18 amazing images of graffiti, street art in NYC captured by Staten Island teen photographer

Charlotte Togba, Photographer/Writer

Editors Note: The author of this article is a Curtis High School student who participates in the Advance/SILive.com journalism e-mentorship program. She did the writing, research and photography for this piece.

From Washington Heights to the Bronx, graffiti made its debut all over New York City during the late ‘60s. Many would even go as far as saying that what is now a form of visual art was once referred to as a crime wave that hit the five boroughs.

Fab 5 Freddy, or Friendly Freddie, is the nickname of Fred Brathwaite, a well-known and talented artist who utilized graffiti as an art form when it first started in New York City. Graffiti was a prevalent form of vandalism both above ground on buildings and below ground — often overtaking the city’s subway cars and stations.

But, even back then, graffiti artists believed that their work deserved to be seen.

And today, what was once judged and considered intolerable has become a technique for artists to showcase their creativity and ability to think outside the box. In fact, in some instances, paintings on public spaces are commissioned by local organizations or city officials — and are now known as street art.

And it is this idea of artistry — whether through the self-expression of graffiti or the work for the masses encompassed via street art — that became the focus of my photography project for the Advance/SILive.com.

“Graffiti has always been viewed in a negative light, but in the last 10 years there has definitely been a shift. Buildings will give commission to graffiti/street artists to do larger-sized murals on the entire side of the building as an attempt to beautify the neighborhood. Street art is sometimes used as a tool to gentrify a neighborhood,” said a local graffiti artist, who requested to be identified as “C.”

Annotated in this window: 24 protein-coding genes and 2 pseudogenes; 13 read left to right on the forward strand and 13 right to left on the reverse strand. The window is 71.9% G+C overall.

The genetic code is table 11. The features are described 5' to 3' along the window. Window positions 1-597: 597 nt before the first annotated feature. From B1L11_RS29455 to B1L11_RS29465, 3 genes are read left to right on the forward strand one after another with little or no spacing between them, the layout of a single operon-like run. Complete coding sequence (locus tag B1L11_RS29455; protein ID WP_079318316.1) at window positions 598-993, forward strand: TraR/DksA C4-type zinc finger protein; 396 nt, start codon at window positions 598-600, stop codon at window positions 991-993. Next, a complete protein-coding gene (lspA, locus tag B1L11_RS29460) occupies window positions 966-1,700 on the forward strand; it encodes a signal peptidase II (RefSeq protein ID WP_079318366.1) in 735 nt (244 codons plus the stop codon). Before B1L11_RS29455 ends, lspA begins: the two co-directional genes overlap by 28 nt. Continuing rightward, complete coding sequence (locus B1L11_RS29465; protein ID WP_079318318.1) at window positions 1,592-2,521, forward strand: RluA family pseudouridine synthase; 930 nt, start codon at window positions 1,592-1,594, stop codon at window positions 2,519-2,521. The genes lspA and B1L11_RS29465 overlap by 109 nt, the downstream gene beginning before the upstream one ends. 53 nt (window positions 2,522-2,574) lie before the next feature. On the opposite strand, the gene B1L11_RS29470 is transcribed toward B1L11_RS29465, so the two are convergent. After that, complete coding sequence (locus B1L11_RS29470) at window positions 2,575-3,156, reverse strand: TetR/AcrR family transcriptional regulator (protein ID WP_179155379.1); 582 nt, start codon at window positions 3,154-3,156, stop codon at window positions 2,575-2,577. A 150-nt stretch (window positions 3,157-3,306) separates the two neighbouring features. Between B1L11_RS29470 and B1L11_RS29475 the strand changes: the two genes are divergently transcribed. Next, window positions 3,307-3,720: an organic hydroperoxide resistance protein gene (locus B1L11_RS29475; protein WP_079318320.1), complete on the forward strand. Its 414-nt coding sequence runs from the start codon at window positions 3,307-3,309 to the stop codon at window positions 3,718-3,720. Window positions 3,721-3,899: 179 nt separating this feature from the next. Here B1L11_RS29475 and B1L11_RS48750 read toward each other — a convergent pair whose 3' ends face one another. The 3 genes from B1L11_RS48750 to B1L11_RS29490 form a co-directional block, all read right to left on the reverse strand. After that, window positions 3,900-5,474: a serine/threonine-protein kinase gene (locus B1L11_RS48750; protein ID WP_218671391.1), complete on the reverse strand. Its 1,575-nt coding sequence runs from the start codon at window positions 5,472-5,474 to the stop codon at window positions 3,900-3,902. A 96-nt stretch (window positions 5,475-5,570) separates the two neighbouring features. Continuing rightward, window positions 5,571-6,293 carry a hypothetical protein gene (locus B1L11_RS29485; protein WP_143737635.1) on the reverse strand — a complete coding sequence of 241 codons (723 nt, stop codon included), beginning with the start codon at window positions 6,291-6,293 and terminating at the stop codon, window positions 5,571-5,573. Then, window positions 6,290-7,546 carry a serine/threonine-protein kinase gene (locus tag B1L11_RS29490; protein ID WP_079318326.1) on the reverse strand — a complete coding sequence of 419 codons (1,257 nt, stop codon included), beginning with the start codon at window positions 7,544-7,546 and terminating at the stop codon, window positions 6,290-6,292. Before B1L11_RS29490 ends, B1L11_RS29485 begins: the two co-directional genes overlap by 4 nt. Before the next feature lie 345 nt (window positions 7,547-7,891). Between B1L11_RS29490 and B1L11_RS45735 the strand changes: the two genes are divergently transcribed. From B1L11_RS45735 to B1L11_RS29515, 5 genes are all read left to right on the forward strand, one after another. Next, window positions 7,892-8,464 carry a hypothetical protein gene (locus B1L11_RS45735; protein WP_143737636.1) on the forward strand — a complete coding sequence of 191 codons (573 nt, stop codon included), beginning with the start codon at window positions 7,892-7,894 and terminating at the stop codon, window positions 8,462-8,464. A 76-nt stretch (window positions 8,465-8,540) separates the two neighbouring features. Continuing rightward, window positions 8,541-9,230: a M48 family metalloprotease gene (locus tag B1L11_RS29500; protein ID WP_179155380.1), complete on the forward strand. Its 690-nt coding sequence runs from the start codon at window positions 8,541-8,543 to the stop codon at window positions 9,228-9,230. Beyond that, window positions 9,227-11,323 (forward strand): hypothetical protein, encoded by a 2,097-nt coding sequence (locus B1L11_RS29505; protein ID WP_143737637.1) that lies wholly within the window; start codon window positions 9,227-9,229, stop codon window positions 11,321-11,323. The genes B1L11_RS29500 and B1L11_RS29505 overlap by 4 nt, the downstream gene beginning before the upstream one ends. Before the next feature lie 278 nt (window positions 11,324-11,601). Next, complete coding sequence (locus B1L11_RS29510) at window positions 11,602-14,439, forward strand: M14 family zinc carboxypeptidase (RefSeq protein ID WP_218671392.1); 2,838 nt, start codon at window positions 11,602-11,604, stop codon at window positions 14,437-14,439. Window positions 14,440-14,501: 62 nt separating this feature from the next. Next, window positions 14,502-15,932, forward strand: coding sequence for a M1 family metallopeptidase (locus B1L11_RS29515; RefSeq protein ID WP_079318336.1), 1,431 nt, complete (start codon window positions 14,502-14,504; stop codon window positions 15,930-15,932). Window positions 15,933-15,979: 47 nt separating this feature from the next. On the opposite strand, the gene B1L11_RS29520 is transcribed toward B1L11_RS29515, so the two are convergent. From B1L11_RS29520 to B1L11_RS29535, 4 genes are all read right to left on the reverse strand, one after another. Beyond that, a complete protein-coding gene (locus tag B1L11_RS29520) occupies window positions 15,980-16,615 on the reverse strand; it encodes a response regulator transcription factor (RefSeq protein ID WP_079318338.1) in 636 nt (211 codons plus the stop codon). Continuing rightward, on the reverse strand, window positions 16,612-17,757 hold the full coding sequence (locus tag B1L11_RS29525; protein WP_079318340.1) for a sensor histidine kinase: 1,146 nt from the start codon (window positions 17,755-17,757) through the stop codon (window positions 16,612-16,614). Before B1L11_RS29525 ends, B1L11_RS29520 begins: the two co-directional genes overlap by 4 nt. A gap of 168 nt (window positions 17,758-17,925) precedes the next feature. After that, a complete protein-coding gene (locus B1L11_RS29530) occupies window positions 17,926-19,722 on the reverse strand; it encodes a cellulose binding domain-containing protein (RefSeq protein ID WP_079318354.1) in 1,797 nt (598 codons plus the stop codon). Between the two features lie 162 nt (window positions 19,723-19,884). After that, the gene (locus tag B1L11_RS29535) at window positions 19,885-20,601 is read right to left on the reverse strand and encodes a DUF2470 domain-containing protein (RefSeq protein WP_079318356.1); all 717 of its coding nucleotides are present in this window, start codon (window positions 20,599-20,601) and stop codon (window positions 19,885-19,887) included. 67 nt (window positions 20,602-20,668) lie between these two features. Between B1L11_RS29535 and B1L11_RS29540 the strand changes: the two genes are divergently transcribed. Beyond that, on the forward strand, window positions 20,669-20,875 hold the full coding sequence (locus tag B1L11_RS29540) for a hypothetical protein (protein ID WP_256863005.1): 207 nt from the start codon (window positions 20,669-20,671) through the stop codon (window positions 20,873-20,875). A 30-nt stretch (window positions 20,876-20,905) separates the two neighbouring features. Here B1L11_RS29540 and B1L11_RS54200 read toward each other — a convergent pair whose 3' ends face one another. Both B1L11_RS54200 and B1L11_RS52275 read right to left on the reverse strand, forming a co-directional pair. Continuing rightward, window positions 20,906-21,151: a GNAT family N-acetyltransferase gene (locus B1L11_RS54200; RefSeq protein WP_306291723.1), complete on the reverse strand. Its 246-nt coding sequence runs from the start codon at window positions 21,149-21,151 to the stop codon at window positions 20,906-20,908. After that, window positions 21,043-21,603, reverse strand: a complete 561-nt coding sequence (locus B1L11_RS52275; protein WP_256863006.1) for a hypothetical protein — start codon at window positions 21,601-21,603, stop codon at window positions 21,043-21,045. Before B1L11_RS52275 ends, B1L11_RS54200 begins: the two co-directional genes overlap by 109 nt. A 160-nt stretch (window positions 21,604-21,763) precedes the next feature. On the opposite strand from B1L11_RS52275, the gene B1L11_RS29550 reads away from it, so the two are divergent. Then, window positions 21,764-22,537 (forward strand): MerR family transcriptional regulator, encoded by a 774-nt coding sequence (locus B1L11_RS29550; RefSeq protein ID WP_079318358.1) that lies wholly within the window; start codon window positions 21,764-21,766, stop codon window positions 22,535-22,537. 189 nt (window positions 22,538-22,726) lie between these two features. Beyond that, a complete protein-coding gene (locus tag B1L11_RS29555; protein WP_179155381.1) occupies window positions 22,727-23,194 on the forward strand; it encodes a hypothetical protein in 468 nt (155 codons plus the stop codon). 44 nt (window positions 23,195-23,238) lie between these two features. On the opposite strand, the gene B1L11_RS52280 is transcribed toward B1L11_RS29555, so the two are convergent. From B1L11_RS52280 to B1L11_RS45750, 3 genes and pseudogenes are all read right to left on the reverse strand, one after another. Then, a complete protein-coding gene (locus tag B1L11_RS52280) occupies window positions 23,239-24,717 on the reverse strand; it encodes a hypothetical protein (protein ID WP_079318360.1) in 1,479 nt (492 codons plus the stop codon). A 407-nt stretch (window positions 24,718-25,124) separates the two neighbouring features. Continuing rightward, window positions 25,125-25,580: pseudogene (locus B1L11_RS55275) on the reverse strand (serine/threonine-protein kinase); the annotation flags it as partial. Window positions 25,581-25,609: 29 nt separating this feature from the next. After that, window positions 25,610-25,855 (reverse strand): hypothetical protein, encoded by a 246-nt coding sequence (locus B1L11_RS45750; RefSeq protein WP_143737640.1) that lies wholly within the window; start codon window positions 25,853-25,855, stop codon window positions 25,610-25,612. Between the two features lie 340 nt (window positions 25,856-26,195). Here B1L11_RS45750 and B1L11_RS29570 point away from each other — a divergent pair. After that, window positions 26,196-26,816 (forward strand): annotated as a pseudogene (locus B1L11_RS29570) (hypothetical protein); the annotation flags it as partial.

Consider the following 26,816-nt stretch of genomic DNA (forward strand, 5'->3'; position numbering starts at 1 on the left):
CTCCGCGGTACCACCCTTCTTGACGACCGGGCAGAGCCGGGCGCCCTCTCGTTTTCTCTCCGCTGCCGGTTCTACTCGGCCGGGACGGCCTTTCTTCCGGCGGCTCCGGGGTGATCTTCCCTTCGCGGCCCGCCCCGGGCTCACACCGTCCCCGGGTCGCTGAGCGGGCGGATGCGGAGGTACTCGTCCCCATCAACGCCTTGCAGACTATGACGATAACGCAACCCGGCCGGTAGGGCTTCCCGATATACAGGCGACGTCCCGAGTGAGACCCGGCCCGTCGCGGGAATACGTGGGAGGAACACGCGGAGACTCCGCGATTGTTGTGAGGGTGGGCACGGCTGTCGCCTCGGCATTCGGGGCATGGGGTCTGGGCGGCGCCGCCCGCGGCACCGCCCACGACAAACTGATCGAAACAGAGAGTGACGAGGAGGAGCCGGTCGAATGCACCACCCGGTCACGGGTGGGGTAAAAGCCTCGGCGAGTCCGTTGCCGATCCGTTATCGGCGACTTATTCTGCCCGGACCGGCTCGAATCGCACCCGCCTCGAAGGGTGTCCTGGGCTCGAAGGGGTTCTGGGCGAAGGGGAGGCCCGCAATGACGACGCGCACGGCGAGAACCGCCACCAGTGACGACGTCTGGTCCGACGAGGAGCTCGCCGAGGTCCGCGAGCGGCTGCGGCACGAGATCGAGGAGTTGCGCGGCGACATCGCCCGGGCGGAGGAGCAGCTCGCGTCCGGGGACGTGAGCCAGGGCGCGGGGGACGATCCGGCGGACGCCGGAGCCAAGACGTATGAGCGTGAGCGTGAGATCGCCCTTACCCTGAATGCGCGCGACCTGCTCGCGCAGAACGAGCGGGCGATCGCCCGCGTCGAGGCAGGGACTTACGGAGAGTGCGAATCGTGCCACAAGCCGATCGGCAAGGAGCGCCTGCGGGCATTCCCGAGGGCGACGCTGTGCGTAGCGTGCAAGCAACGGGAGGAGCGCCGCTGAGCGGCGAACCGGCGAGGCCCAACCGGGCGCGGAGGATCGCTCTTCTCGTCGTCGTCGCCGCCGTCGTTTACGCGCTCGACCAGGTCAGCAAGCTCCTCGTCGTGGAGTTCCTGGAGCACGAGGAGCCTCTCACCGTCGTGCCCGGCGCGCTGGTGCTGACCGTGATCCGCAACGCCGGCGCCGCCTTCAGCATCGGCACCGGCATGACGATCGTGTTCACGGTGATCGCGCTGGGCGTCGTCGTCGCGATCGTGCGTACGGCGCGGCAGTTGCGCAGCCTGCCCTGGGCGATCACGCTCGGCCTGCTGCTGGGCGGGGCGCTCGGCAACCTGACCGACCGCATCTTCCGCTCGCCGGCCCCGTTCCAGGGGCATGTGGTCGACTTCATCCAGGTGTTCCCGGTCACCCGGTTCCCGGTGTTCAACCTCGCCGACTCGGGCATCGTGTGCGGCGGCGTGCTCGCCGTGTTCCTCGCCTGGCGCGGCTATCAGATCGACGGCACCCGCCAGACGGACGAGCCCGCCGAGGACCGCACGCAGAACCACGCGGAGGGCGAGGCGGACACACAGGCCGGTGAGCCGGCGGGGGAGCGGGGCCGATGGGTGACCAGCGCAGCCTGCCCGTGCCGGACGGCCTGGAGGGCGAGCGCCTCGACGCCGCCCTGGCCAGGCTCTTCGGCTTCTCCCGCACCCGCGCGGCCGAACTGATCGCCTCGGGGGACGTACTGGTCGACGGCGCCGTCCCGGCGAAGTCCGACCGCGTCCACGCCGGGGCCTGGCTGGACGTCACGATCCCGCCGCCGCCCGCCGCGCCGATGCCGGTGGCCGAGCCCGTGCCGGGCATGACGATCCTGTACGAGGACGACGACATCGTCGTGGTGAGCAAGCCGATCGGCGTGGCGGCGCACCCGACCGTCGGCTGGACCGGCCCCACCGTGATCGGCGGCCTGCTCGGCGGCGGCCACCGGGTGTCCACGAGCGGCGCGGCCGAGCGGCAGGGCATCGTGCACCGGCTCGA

Believe it or not, my photography project came alive in Room 129 of Curtis High School.

What started off as an assignment for my seventh-period photojournalism class led to me writing this article! I remember when my teacher, Cadence Turner, said to pick a topic and gather 25 pictures of whatever we wanted.

I chose to photograph graffiti all over Staten Island. I remember getting out of my mom’s car to take pictures of murals and hidden gems all over the borough on my way to school. It was a great experience. So when the Advance gave me the choice to produce a passion project for publication, I knew I wanted to expand my project on graffiti and street art.

Only this time, in a different borough.

So, like any teen would, I gathered three of my close friends and dragged them to Manhattan. Using my dad’s old Nikon D5000, I was able to capture the beautiful artwork of known and unknown artists who have decorated New York City with their creativity.

Through this project, I was able to see how murals and graffiti add to New York. From outstanding tags to culturally inspired murals, I was able to take in parts of what makes creativity such a beautiful thing.

It wasn’t until I collected these photographs that I realized that both graffiti and street art are beautiful — just like any other form of artistic expression. They combine big bold letters, stellar patterns and a wide variety of colors. The artists who share their work are phenomenal and are the reason this project could even be done.

Although my job within this project as a photographer is to spread cultural awareness of graffiti and street art, it is important to note that problems exist between the communities of street and graffiti artists.

This can be seen firsthand with the Chinatown Mural Project, which aims to bring back large-scale murals to the Chinatown area and beyond, according to the project’s website. The initiative is a collaboration between activist Karlin Chan and artist Peach Tao.

Recently, one of the pieces in the Chinatown Mural Project was tagged, which is when a signature, name or logo is written on a public surface. In this case, a graffiti tag was painted over the mural, defacing the art.

“It’s sad that street art and graffiti world can’t coexist without taggers attacking murals. Our murals reflect the cultural diversity, heritage and culture of the neighborhood where they are installed,” said Chan.

However, despite disappointment over the incident, those involved in the Chinatown Mural Project repainted the piece, restoring its original beauty.

Unique artwork is all over the streets of this city. When you have the time, look around for lucky finds and enjoy the beauty in sometimes unexpected places.

“Graffiti is an outlaw art. It’s a sport as well as an art,” explained “C.” “What one can develop from it determines if they are an artist or a vandal and, as all things, beauty is in the eye of the beholder.”